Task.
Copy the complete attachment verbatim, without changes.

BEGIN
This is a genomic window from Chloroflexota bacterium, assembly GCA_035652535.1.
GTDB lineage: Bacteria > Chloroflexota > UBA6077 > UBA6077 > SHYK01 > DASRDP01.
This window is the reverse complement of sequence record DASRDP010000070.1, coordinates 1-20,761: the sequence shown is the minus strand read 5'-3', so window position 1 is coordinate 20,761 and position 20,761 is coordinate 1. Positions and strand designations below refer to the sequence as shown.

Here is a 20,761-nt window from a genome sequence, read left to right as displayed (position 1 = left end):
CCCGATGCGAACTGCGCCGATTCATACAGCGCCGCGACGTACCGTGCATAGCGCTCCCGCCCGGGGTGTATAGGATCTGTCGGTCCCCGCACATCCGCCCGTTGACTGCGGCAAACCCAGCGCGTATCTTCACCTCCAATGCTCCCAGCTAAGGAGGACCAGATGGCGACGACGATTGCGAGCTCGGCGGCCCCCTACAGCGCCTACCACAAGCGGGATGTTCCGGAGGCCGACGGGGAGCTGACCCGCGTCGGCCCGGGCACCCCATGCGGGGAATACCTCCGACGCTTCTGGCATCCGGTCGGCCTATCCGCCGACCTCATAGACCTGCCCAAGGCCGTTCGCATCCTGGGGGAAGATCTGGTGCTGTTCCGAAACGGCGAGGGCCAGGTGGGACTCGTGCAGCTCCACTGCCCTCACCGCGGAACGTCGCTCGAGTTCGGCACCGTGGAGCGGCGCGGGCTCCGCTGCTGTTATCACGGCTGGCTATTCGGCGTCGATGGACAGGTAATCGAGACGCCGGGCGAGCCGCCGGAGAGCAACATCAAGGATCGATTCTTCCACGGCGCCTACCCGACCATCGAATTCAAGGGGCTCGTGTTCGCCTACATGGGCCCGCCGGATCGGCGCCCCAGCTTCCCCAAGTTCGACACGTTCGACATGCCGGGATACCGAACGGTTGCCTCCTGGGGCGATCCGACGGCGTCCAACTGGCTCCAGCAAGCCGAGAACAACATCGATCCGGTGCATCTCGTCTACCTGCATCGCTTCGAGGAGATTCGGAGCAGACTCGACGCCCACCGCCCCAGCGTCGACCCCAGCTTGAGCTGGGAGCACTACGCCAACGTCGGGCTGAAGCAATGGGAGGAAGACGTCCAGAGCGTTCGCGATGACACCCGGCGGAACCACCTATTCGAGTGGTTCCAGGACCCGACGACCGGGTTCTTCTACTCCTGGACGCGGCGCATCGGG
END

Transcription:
This is a genomic window from Chloroflexota bacterium, assembly GCA_035652535.1.
GTDB lineage: Bacteria > Chloroflexota > UBA6077 > UBA6077 > SHYK01 > DASRDP01.
This window is the reverse complement of sequence record DASRDP010000070.1, coordinates 1-20,761: the sequence shown is the minus strand read 5'-3', so window position 1 is coordinate 20,761 and position 20,761 is coordinate 1. Positions and strand designations below refer to the sequence as shown.

Here is a 20,761-nt window from a genome sequence, read left to right as displayed (position 1 = left end):
CCCGATGCGAACTGCGCCGATTCATACAGCGCCGCGACGTACCGTGCATAGCGCTCCCGCCCGGGGTGTATAGGATCTGTCGGTCCCCGCACATCCGCCCGTTGACTGCGGCAAACCCAGCGCGTATCTTCACCTCCAATGCTCCCAGCTAAGGAGGACCAGATGGCGACGACGATTGCGAGCTCGGCGGCCCCCTACAGCGCCTACCACAAGCGGGATGTTCCGGAGGCCGACGGGGAGCTGACCCGCGTCGGCCCGGGCACCCCATGCGGGGAATACCTCCGACGCTTCTGGCATCCGGTCGGCCTATCCGCCGACCTCATAGACCTGCCCAAGGCCGTTCGCATCCTGGGGGAAGATCTGGTGCTGTTCCGAAACGGCGAGGGCCAGGTGGGACTCGTGCAGCTCCACTGCCCTCACCGCGGAACGTCGCTCGAGTTCGGCACCGTGGAGCGGCGCGGGCTCCGCTGCTGTTATCACGGCTGGCTATTCGGCGTCGATGGACAGGTAATCGAGACGCCGGGCGAGCCGCCGGAGAGCAACATCAAGGATCGATTCTTCCACGGCGCCTACCCGACCATCGAATTCAAGGGGCTCGTGTTCGCCTACATGGGCCCGCCGGATCGGCGCCCCAGCTTCCCCAAGTTCGACACGTTCGACATGCCGGGATACCGAACGGTTGCCTCCTGGGGCGATCCGACGGCGTCCAACTGGCTCCAGCAAGCCGAGAACAACATCGATCCGGTGCATCTCGTCTACCTGCATCGCTTCGAGGAGATTCGGAGCAGACTCGACGCCCACCGCCCCAGCGTCGACCCCAGCTTGAGCTGGGAGCACTACGCCAACGTCGGGCTGAAGCAATGGGAGGAAGACGTCCAGAGCGTTCGCGATGACACCCGGCGGAACCACCTATTCGAGTGGTTCCAGGACCCGACGACCGGGTTCTTCTACTCCTGGACGCGGCGCATCGGG